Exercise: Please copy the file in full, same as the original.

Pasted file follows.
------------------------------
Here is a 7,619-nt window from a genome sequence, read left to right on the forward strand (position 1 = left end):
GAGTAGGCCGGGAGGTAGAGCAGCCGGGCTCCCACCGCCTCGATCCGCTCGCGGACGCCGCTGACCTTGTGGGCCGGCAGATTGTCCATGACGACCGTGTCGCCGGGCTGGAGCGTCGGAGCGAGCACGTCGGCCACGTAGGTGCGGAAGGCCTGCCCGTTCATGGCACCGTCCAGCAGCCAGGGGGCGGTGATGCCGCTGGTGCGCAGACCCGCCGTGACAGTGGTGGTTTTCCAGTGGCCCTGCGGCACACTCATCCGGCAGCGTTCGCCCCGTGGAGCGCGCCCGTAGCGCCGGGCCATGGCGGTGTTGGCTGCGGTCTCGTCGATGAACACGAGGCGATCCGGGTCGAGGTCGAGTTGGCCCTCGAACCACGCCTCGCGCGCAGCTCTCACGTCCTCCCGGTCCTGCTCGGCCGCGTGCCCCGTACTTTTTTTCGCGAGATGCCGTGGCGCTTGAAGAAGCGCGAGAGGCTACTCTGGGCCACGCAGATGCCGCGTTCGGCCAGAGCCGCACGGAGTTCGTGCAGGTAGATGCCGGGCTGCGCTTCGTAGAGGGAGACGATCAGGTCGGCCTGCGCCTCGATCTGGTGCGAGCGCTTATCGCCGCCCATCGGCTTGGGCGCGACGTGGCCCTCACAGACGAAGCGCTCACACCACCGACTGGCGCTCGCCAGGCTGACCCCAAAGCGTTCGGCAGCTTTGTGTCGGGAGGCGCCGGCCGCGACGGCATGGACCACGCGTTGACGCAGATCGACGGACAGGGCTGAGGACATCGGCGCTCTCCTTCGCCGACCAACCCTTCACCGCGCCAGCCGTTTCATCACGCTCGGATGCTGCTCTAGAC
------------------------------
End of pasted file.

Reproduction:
Here is a 7,619-nt window from a genome sequence, read left to right on the forward strand (position 1 = left end):
GAGTAGGCCGGGAGGTAGAGCAGCCGGGCTCCCACCGCCTCGATCCGCTCGCGGACGCCGCTGACCTTGTGGGCCGGCAGATTGTCCATGACGACCGTGTCGCCGGGCTGGAGCGTCGGAGCGAGCACGTCGGCCACGTAGGTGCGGAAGGCCTGCCCGTTCATGGCACCGTCCAGCAGCCAGGGGGCGGTGATGCCGCTGGTGCGCAGACCCGCCGTGACAGTGGTGGTTTTCCAGTGGCCCTGCGGCACACTCATCCGGCAGCGTTCGCCCCGTGGAGCGCGCCCGTAGCGCCGGGCCATGGCGGTGTTGGCTGCGGTCTCGTCGATGAACACGAGGCGATCCGGGTCGAGGTCGAGTTGGCCCTCGAACCACGCCTCGCGCGCAGCTCTCACGTCCTCCCGGTCCTGCTCGGCCGCGTGCCCCGTACTTTTTTTCGCGAGATGCCGTGGCGCTTGAAGAAGCGCGAGAGGCTACTCTGGGCCACGCAGATGCCGCGTTCGGCCAGAGCCGCACGGAGTTCGTGCAGGTAGATGCCGGGCTGCGCTTCGTAGAGGGAGACGATCAGGTCGGCCTGCGCCTCGATCTGGTGCGAGCGCTTATCGCCGCCCATCGGCTTGGGCGCGACGTGGCCCTCACAGACGAAGCGCTCACACCACCGACTGGCGCTCGCCAGGCTGACCCCAAAGCGTTCGGCAGCTTTGTGTCGGGAGGCGCCGGCCGCGACGGCATGGACCACGCGTTGACGCAGATCGACGGACAGGGCTGAGGACATCGGCGCTCTCCTTCGCCGACCAACCCTTCACCGCGCCAGCCGTTTCATCACGCTCGGATGCTGCTCTAGAC